He was actually working on the model of the Swan Station when Jin discovered Sayid.

So what the hell happened to Sayid? Why didn’t he land in the lagoon with Jack, Kate, and Hurley?

Also, at the end of the episode, when creepy kiddie Ben showed up to Sayid’s jail cell (which he was in because he was posing as a Hostile), why did Sayid say he was “happy to meet” Ben. He hates him!

OK, now, back to the future…2007.

Frank gives the following speech to the survivors of Ajira 316:
“Listen up folks, here’s where we at. the radio is dead, so I haven’t been able to call in our situation. but that’s alright. As soon as they figure out we’re not where we’re supposed to be, they’ll come look for us. so the best thing to do right now is stick together and hunker down and just wait till help gets here.”

Then Caesar says, “And where’s ‘here?’ Where is here? What is this place?”

Frank: “Right now I’m just trying to keep everyone here safe.”

This sounds like a very familiar exchange.

As we know, Sun, Locke, and Ben are all stuck in 2007, while their friends are in 1977. Could this be because Aaron did not make the journey with them, leading to what Mrs. Hawking indicated as “unpredictable results”? Anyway, Sun goes traipsing off with Ben, who knows where there are some boats hidden. Did he put those there in the past, just like he did with the runway?

Sun hits Ben over the head with a paddle, as she should, and she and Captain Frank take the boat over to the main Island and dock at the Dharma compound, where they see Jack’s dead father (although they don’t know that) Christian Shepherd.

Sun asks him where her husband is. He leads them into a room and shows them a picture of the 1977 recruits.

He tells Sun, “”I’m sorry, but you have a bit of a journey ahead of you.”

This scene has tons of “Dharma” importance.

Dharma is an Indian spiritual term meaning “one’s righteous duty” or “any virtuous path.” It spans over many different cultures and religions, but always is presented as a central concept that’s used to explain the “higher truth” or ultimate reality of the universe. It would seem that the 815 survivors are trying to grasp reality and some kind of order in their universe.

Hindu society has a caste structure, and Dharma constitutes the “religious and moral doctrine of the rights and duties of each individual.” This sounds a hell of a lot like the Dharma Initiative that has a kind of caste structure of its own, relegating people to jobs based on aptitude tests. (As we saw in last night’s episode, Jack, the spinal surgeon, tested into a lowly janitorial position.)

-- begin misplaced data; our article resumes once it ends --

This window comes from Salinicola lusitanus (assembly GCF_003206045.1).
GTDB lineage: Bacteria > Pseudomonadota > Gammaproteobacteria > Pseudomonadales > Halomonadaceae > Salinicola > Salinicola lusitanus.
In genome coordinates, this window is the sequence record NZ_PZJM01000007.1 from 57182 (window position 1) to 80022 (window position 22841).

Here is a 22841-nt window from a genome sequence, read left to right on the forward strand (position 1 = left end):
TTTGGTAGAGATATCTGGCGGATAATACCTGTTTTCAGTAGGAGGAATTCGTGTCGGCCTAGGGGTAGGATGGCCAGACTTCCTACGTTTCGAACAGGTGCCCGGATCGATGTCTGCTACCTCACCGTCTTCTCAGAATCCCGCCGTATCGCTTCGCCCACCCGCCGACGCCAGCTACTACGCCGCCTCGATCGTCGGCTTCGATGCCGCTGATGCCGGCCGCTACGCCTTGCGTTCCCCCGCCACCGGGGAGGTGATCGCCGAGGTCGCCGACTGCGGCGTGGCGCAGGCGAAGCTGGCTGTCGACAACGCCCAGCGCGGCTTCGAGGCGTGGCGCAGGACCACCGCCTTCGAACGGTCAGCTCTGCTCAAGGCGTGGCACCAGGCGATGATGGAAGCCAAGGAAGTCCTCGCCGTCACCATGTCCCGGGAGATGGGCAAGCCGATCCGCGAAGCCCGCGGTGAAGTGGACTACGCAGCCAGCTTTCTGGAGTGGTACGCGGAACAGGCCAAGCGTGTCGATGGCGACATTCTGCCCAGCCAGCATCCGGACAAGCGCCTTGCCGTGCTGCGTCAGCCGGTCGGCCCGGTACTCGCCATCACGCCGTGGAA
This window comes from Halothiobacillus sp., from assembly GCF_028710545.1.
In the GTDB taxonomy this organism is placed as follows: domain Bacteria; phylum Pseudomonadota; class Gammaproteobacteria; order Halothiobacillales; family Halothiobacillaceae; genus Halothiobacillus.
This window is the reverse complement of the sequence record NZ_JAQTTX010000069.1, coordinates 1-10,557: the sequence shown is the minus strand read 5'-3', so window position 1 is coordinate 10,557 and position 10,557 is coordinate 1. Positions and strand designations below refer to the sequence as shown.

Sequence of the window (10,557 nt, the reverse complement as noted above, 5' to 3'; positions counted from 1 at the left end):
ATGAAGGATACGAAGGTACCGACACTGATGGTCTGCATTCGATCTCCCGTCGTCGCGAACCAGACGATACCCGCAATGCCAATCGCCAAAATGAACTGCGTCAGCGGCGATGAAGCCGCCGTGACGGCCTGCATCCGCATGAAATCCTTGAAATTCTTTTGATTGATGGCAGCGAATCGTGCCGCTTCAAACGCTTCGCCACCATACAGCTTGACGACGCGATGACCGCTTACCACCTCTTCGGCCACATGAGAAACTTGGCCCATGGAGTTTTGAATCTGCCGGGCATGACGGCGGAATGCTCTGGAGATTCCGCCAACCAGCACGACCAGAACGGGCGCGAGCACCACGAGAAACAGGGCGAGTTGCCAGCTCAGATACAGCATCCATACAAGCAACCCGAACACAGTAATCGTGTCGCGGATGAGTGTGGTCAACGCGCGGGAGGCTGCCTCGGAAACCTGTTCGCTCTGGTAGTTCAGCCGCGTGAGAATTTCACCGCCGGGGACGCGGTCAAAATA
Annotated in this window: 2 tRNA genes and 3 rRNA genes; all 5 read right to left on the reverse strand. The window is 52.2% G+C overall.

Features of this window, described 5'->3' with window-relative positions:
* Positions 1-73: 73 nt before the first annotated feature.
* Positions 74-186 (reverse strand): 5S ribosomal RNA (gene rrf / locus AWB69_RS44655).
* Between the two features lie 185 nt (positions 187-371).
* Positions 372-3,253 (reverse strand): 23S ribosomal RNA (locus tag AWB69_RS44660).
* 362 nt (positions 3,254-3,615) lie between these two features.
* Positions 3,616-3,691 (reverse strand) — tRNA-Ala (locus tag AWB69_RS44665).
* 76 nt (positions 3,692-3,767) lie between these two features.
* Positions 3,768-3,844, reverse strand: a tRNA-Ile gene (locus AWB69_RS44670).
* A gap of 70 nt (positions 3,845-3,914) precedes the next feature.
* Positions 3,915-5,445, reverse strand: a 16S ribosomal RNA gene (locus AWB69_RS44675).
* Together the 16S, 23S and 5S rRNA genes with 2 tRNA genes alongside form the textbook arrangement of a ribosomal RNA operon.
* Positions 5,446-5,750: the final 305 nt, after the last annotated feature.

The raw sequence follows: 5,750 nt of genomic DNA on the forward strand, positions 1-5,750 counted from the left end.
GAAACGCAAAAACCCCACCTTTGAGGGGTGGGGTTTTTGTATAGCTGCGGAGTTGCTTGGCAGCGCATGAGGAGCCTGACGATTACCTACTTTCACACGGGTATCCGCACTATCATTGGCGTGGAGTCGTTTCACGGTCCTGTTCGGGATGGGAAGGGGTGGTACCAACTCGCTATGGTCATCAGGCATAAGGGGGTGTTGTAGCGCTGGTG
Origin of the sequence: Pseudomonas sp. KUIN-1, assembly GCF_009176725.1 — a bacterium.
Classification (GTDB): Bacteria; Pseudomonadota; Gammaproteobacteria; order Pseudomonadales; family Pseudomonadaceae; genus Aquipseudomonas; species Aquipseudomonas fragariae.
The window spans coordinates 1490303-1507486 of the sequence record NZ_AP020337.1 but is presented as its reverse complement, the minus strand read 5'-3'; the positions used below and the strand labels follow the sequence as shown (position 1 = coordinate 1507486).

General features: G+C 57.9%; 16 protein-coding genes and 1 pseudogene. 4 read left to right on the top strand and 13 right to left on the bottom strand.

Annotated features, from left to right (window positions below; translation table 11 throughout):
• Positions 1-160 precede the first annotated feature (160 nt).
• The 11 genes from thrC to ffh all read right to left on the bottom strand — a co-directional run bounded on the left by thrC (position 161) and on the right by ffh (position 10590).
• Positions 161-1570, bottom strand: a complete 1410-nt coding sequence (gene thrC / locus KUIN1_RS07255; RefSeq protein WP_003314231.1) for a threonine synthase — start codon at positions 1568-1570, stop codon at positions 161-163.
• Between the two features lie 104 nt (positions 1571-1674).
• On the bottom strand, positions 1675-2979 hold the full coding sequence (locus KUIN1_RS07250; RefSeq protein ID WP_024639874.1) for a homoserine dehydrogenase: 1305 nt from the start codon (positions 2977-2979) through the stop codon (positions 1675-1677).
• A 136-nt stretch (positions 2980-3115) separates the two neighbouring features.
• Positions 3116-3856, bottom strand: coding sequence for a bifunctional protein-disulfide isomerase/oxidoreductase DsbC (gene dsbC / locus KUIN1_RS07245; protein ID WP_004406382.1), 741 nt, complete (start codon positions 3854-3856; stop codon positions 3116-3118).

Here’s where it gets trippy:

According to Buddhism:

Buddha spent forty-nine days in the neighborhood of the Bodhi Tree. Then the two merchants en route from Orissa passed close by and were advised by the spirit of a dead relative to make offerings to the new Buddha, who was sitting at the foot of a certain tree. They offered honey cakes and sugar cane and took refuge in the Buddha and his Dharma, thus becoming the first Buddhists and the first lay devotees in the world.

Frank and Sun are totally the two travelers and Christian is def the dead relative.

In Jeff Jensen’s Lost recap this week, he wondered if the picture that Christian showed Sun of the Dharma recruits with Jack, Hurley, and Kate was always hanging on the wall.

Jensen asked, “Will the time travelers disappear from the photo if they do something in the past that negates the future, which brought them there?”

My answer: Maybe!

Case in point: The painting from Ben’s home.

Ben had a painting in his home of a woman that looked kinda like his mother, and kinda like Juliet. It hung on his wall when he lived with his father, and remained there when he was an adult, living with his daughter Alex.

Initially, the painting was of a woman, with her hair in front of her shoulders, holding a hamster, and sitting next to some flowers, anthuriums, to be exact. These are the same flowers growing at the Orchid Station, which has the famous time machine/donkey wheel in the basement.

Later on, in other episodes, the painting changed slightly. The woman’s face is a little different, and her blond hair is behind her shoulders.

Inline Feedbacks
View all comments
Share Tweet Submit Pin